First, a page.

Creating a developmental state in Zim

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A Zimbabwean man shows off new bond notes outside a bank in Harare on November 28, 2016. Picture: Philimon Bulawayo/Reuters

Vince Musewa
economist

THE transformation of any society requires three things: First the profound realisation that it must change, second is finding those practices that will cause the change and third is adopting those practices.

I think this is now the case in Zimbabwe.

In order to achieve our economic objectives as a country, especially with regard to incomes and quality of life, we must create a transformational developmental state in Zimbabwe.

The “developmental state” is a term coined by Chalmers Johnson that is used to describe states which follow a particular model of economic planning and management. It was initially used to describe post-1945 Japan and its rapid modernisation and growth.

A simple definition would be: “A developmental state is a state where the government is intimately involved in the macro and micro-economic planning in order to grow the economy”, with the addition “whilst attempting to deploy its resources in developing better lives for the people”.

What are the characteristics of a developmental state?

The United Nations lists the characteristics of developmental states as the following:

A government with the political will and legitimate mandate to perform the required functions;

A competent and neutral bureaucracy that ensures implementation. This requires a strong education system and efficient set of public sector organisations with little corruption;

An institutionalised process where the bureaucracy and government engages with other stakeholders; and

An established development framework and a comprehensive governance system to ensure the programme is implemented, for example a central function responsible for overall co-ordination.

China, Singapore, India, Thailand, Taiwan, Vietnam, Malaysia, South Korea, Philippines, and Indonesia are all categorised as developmental states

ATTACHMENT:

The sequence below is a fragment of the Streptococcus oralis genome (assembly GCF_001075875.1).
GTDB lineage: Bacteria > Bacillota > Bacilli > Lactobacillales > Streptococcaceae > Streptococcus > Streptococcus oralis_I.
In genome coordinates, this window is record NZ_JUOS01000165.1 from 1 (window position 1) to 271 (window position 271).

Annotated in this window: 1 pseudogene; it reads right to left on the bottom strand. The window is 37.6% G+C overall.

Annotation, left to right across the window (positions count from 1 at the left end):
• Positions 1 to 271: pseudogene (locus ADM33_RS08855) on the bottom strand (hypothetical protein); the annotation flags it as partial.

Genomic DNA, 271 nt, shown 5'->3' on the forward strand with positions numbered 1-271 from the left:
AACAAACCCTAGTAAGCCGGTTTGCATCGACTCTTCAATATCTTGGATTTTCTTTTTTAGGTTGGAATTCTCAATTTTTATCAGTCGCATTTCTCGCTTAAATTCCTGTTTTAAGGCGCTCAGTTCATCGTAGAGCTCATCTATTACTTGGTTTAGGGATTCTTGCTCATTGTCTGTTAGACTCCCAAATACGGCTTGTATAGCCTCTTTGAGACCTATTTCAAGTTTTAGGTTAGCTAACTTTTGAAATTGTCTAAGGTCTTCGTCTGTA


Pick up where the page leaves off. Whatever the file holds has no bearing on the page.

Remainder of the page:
Accordingly, it is agreed that the developmental state not only refers to the collective economic and human development, but also describes the state’s essential role in harnessing national resources and directing incentives through a distinctive policy making process. It is vital to look at the state’s role as a partner with the private sector in national industrial transformation. The state is a catalytic agency and managers respond to the incentives and disincentives the state establishes.

The government has taken a central role in macro-economic planning. The question will always be the political will and capacity to effectively implement and monitor resource allocation and management which was the main problem under Mugabe regime.

We have seen President Emmerson Mnangagwa appointing an advisory council and also establishing taskforces to ensure effective implementation of developmental projects. This is an important step but we all know that our country has no problem coming up with new ideas but without effective implementation.

The key deliverables must include those issues raised by the then minister of finance, Patrick Chinamasa, under the Lima strategy document of September 2015 when the minister issued a document titled “Zimbabwe’s strategies for clearing external debt arrears and the supportive economic reform agenda.”

The supportive economic reform agenda stated in that document includes: The strengthening of confidence in the financial services sector, accelerating re-engagement with the international community, revitalising agriculture, advancing beneficiation in or value addition agriculture and mining, focussing on infrastructure development, unlocking small to medium enterprise potential, improving the investment climate, accelerating public enterprise reform, modernising labour laws and aligning of laws with the constitution and dealing seriously with corruption.